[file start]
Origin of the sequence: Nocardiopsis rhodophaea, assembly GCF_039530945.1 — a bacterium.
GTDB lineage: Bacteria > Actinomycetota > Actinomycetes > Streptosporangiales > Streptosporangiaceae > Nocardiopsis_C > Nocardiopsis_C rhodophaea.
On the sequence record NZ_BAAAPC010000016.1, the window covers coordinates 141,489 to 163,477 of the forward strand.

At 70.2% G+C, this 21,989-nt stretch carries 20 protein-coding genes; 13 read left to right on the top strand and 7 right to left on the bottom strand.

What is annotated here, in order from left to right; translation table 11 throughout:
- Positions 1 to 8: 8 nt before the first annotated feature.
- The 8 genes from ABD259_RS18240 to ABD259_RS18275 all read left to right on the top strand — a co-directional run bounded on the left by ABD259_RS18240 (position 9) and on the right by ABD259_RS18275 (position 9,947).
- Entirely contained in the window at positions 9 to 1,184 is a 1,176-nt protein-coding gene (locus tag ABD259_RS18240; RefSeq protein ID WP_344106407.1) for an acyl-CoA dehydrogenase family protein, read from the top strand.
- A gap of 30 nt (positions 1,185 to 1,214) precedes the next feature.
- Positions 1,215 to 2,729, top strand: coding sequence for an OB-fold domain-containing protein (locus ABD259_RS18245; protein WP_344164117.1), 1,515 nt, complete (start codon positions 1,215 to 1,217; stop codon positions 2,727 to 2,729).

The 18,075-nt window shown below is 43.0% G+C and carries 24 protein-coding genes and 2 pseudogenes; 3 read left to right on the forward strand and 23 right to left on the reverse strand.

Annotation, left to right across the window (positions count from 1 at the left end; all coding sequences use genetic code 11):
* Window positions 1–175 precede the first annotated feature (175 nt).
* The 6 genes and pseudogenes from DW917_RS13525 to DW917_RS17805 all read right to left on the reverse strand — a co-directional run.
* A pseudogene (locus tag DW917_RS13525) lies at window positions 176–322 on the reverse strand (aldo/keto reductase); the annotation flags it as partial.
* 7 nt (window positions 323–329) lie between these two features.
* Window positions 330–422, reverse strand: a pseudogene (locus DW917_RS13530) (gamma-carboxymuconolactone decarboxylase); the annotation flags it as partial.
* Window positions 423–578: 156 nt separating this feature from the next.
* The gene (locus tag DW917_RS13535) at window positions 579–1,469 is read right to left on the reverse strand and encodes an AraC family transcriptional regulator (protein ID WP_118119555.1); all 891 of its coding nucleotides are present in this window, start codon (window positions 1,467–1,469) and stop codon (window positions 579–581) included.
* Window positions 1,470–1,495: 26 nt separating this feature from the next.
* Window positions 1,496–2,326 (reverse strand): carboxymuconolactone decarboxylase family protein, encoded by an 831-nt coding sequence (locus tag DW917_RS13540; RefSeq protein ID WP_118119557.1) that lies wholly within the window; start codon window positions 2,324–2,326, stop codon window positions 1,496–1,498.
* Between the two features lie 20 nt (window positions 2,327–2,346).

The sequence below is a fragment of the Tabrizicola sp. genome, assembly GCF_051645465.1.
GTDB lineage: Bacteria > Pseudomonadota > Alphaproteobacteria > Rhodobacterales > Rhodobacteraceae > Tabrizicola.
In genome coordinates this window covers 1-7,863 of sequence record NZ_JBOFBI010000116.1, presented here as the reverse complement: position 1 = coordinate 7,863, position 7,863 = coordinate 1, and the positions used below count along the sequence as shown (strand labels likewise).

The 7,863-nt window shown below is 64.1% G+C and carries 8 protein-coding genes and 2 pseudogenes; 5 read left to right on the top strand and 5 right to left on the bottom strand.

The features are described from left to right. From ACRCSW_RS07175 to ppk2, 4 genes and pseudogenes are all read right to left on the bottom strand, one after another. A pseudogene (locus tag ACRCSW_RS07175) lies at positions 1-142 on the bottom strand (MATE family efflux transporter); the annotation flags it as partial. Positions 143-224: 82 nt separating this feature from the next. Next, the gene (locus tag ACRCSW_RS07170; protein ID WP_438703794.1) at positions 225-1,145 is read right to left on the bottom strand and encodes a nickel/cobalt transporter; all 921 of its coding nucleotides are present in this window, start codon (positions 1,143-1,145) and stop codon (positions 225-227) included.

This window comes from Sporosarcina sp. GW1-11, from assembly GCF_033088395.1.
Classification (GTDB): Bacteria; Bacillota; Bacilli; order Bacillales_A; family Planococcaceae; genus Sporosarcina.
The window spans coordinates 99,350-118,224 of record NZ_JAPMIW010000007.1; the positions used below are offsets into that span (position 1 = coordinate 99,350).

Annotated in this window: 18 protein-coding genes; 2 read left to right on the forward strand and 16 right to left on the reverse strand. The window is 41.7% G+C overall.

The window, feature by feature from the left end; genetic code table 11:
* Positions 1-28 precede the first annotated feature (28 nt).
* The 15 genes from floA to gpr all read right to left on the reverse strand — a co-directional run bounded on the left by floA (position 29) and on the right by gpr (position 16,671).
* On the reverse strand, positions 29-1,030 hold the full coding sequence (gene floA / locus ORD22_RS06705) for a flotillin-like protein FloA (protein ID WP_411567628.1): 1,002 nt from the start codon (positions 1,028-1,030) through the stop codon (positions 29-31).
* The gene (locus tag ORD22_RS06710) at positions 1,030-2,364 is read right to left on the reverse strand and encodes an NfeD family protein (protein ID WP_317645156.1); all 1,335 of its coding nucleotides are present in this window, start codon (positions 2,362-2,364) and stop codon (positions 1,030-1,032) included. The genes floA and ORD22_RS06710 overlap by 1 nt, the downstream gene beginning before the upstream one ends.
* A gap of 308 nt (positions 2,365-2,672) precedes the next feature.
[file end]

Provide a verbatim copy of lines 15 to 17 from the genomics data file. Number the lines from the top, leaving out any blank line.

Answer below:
* A pseudogene (locus tag DW917_RS13525) lies at window positions 176–322 on the reverse strand (aldo/keto reductase); the annotation flags it as partial.
* 7 nt (window positions 323–329) lie between these two features.
* Window positions 330–422, reverse strand: a pseudogene (locus DW917_RS13530) (gamma-carboxymuconolactone decarboxylase); the annotation flags it as partial.